Some users find all this fine tuning of peripherals just to go up or down unnecessarily cumbersome. Eventually, they simply leave the desktop in the standing position and move the whole laptop down to the keyboard tray to assume the sitting position. Again, newer desktop riser designs don’t suffer from this issue.
Neither the flat keyboard tray on the basic Varidesk models, nor the suspended one included on the Plus variants allows the user to set negative tilt. Both the Ergotron Workfit-S and the Ergotech One-Touch risers offer users the ability to achieve a much more ergonomically-correct typing position, especially when standing.
We were really concerned at first glance that putting any weight on the front of the VariDesk in the standing position would cause the desk – and everything on it – to topple over towards the user. We were pleasantly surprised at just how sturdy the desk felt in this position once we tried it out. We tested a lot of weight on the front of the desk and it never felt like it was going to topple.
One thing that all the reviewers noticed during their testing of the VariDesk while in the standing position, however, is the transfer of typing vibration to the monitor. We couldn’t figure out any setup that would lessen this shakiness, and while not a huge issue, some may nevertheless find the light screen shake annoying to the point of distraction. You’ll need to either accept this or get a separate monitor arm for your desk to keep the monitor isolated from your typing surface. Other products in this category have stabilizing mechanisms to minimize the shakes.
The VariDesk is made by Gemmy, a company that typically produces holiday decorations like inflatable Santas or skeletons with light-up eyes to put on your front lawn. VariDesk started out as a pet project within the company, and is still not spun out as a truly separate entity. This leads us to question their long-term commitment to this market. As fast as they came hurtling into the desktop riser category they’ve already been caught resting on their laurels as more and more companies have stepped up their game with new and exciting offerings in this fast-growing (and increasingly competitive) product space.
VariDesk offers a limited one year warranty that will cover any failure from normal usage free of charge, as long as the customer pays the freight to send the product back to the VariDesk warehouse in Dallas, TX. If they determine your unit was damaged through misuse or abuse then all repairs and return shipping will be at the customer’s expense.
Overall this is a decent enough product that was designed for function more than aesthetics. With a few things to consider – moving your monitors back and forth based on sitting/standing position, monitor shake while typing, giving up desk space, and length of peripheral cables – it’s not a bad deal. Varidesk remains the low cost leader of desktop risers.
However, other products in this category don’t cost much more and for the small jump in price you get a much better-designed product. For instance, on just about every new riser product, the monitor height and keyboard height are separately controlled, which turns out to be a huge advantage over the VariDesk’s somewhat rudimentary design. The Plus and Pro Plus models do boast a height-adjustable keyboard platform, but the four inches of height-adjustability is small potatoes compared to other risers, especially without a solution for monitor ergonomics. Many companies, among them Kangaroo, Ergotron, and Ergotech, have long since brought out dual monitor solutions; so, the VariDesk is no longer the only option on the market, and it’s far from the best.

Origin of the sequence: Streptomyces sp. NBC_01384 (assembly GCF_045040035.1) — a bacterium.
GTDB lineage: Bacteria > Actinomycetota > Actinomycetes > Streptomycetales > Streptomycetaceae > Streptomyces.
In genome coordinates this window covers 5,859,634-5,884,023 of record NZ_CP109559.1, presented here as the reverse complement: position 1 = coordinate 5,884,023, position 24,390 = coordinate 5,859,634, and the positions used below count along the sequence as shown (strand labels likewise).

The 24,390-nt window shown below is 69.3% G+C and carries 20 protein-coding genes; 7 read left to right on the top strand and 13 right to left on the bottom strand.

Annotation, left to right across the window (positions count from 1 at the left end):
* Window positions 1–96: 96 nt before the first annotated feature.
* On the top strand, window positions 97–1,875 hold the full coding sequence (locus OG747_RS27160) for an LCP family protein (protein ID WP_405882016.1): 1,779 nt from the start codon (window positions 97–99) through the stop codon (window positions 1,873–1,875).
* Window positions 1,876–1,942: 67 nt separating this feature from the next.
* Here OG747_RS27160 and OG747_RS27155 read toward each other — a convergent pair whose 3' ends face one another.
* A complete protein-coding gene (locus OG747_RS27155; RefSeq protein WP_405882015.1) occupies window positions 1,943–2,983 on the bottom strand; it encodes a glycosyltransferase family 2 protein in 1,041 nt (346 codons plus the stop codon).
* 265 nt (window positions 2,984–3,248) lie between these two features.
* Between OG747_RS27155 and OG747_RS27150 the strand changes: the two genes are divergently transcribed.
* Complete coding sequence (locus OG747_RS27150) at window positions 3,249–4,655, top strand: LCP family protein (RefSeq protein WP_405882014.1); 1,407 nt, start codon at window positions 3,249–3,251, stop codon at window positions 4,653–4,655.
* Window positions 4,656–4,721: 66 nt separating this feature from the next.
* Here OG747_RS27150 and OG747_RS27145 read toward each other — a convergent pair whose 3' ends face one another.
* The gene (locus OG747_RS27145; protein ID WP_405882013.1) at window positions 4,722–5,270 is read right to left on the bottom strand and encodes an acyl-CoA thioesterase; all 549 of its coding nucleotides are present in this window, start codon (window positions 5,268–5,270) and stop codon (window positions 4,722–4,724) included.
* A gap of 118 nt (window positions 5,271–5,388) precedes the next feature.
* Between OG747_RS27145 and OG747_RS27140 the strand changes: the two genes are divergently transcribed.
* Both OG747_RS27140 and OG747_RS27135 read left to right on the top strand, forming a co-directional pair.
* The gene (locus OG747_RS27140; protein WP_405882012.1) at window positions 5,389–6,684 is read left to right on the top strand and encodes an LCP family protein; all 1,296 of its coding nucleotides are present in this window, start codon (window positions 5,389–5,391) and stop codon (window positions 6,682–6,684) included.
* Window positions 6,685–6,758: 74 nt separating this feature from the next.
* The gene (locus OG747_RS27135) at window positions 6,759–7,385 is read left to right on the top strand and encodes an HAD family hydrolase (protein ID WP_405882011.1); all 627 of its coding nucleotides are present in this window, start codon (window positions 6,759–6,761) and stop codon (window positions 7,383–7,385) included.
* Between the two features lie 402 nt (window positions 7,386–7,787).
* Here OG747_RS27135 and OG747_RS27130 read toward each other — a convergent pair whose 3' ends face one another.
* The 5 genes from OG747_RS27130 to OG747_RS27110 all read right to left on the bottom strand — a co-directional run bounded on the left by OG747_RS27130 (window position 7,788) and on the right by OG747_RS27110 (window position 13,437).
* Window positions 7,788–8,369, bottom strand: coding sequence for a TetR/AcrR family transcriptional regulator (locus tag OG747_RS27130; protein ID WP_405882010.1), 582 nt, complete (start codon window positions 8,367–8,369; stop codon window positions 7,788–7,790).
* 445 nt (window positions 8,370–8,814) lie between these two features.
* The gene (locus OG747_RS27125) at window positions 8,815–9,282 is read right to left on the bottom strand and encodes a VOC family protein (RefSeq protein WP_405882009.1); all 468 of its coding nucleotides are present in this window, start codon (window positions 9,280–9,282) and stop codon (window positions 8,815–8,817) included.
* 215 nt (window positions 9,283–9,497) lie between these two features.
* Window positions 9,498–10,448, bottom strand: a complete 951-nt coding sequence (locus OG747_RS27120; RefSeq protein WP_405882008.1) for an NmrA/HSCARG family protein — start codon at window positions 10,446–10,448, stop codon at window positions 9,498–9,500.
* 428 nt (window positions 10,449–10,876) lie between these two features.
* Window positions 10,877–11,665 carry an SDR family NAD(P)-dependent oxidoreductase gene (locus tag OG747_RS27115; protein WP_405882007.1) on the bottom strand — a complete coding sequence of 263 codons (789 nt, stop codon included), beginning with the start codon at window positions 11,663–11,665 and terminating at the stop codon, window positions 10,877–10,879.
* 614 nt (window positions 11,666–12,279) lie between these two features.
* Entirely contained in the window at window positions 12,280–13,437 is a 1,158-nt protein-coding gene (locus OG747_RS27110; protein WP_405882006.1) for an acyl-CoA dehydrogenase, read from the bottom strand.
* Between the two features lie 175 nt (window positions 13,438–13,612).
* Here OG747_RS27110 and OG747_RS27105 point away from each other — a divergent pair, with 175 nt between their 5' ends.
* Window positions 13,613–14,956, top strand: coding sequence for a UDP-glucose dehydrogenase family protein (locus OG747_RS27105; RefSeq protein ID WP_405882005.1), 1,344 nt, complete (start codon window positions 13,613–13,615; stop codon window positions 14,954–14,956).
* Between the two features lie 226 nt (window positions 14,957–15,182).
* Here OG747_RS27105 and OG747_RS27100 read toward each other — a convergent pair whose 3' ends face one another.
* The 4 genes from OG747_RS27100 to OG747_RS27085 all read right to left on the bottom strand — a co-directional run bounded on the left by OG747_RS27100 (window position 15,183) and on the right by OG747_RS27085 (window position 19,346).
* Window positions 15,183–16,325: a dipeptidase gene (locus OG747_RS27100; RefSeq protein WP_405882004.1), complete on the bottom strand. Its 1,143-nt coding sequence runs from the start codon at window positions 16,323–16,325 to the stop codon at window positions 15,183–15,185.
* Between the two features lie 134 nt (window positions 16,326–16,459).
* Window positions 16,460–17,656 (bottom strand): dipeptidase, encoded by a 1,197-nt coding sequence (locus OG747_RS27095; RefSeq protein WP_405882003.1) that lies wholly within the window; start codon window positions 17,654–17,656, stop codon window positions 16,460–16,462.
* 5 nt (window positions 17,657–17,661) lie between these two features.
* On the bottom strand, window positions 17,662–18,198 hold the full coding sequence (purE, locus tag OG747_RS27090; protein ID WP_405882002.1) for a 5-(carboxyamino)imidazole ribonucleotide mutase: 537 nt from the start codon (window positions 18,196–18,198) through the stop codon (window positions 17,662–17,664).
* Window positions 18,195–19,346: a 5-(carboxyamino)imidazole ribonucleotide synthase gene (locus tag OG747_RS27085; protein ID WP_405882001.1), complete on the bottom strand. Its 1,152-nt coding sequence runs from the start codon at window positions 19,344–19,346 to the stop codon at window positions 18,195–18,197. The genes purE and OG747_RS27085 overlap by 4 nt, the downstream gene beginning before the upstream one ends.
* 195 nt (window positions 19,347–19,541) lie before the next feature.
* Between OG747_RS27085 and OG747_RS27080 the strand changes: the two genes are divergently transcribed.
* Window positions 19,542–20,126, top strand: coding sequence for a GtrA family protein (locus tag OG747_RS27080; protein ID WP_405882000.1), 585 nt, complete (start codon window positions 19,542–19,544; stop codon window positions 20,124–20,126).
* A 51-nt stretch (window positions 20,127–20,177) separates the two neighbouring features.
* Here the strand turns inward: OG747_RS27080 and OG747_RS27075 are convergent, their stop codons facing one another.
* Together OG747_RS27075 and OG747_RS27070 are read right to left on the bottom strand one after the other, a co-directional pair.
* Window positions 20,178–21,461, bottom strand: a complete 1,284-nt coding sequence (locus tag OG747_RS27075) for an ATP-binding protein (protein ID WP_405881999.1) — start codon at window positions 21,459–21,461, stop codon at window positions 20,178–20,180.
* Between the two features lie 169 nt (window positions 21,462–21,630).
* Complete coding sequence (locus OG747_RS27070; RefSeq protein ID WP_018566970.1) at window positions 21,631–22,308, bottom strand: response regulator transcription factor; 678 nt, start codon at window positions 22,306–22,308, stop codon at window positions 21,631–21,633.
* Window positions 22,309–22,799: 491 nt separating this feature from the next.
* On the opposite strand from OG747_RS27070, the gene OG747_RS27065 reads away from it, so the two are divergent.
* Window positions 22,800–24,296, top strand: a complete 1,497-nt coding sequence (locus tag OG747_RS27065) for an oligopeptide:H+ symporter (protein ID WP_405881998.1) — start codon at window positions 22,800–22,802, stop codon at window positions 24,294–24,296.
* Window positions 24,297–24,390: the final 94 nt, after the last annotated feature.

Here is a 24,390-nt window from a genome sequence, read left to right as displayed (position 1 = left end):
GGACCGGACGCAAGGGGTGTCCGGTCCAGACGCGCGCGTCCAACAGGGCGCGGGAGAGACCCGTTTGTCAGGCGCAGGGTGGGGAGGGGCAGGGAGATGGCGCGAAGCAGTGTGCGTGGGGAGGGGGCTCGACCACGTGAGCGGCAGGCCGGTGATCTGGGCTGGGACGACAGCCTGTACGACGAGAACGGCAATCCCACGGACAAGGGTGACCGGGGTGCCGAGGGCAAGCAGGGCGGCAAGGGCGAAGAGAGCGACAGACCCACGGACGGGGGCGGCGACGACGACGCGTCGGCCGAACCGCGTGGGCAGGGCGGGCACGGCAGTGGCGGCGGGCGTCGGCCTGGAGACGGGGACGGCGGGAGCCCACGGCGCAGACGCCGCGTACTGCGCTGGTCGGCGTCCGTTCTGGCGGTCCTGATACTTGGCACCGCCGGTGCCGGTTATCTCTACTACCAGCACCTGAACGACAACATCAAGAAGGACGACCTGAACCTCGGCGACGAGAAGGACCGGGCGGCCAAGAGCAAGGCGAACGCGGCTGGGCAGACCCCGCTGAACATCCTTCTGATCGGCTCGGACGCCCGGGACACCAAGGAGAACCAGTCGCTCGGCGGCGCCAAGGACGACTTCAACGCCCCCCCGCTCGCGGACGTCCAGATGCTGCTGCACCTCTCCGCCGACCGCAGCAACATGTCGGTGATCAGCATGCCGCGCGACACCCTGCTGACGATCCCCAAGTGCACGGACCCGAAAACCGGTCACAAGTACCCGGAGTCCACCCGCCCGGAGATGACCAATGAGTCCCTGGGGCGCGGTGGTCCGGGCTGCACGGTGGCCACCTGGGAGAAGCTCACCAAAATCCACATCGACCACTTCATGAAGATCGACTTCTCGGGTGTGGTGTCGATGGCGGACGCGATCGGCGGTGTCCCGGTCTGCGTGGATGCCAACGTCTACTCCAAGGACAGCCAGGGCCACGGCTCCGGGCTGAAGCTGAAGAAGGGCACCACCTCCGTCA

Solving the annoyances inherent in the Varidesk design necessitates the purchase of additional products, like a separate monitor arm. And at that point you’re coming pretty close to the price point of these better-designed risers anyway.
In short, like the protagonist dating a jerk at the beginning of a terrible rom com, you deserve much better.
Footnote: On Varidesks and Conference Rooms
Previously we wrote on the VariDesk finding a home in conference room settings where the ability to both sit and stand would be of great benefit, depending on the meeting type. After all, standing meetings are faster, more productive, and relieve everyone who attends of just that many more hours of sitting, which we all know not to be bad for your health. Here again however the Varidesk has been outpaced by other companies’ products.
iMovR and Focal Upright Furniture have both brought adjustable height conference tables to market. The iMovR Synapse line of adjustable height tables and the Focal Confluence Collaboration Table are both currently available and are our pick for the best solution to take meetings out of your seat and onto your feet.
The VariDesk Sit-to-Stand Desktop Riser offers easy transitions between sitting and standing at your current non-height adjustable desk, featuring 11 different height settings. Stable on your desktop - even with substantial force pressing down on the keyboard area it will not tilt off the desk.
Strictly limited to sitting and standing, no potential to use with a treadmill under your desk. Eleven-stop adjustability is not as versatile or quiet as continuous adjustability on other models. Visible monitor shake when typing in the standing position. Be careful when transitioning to standing not to extend monitor and peripheral cables too far, pulling them off the VariDesk. Bulky unit is hard to move, and replaces your desk surface.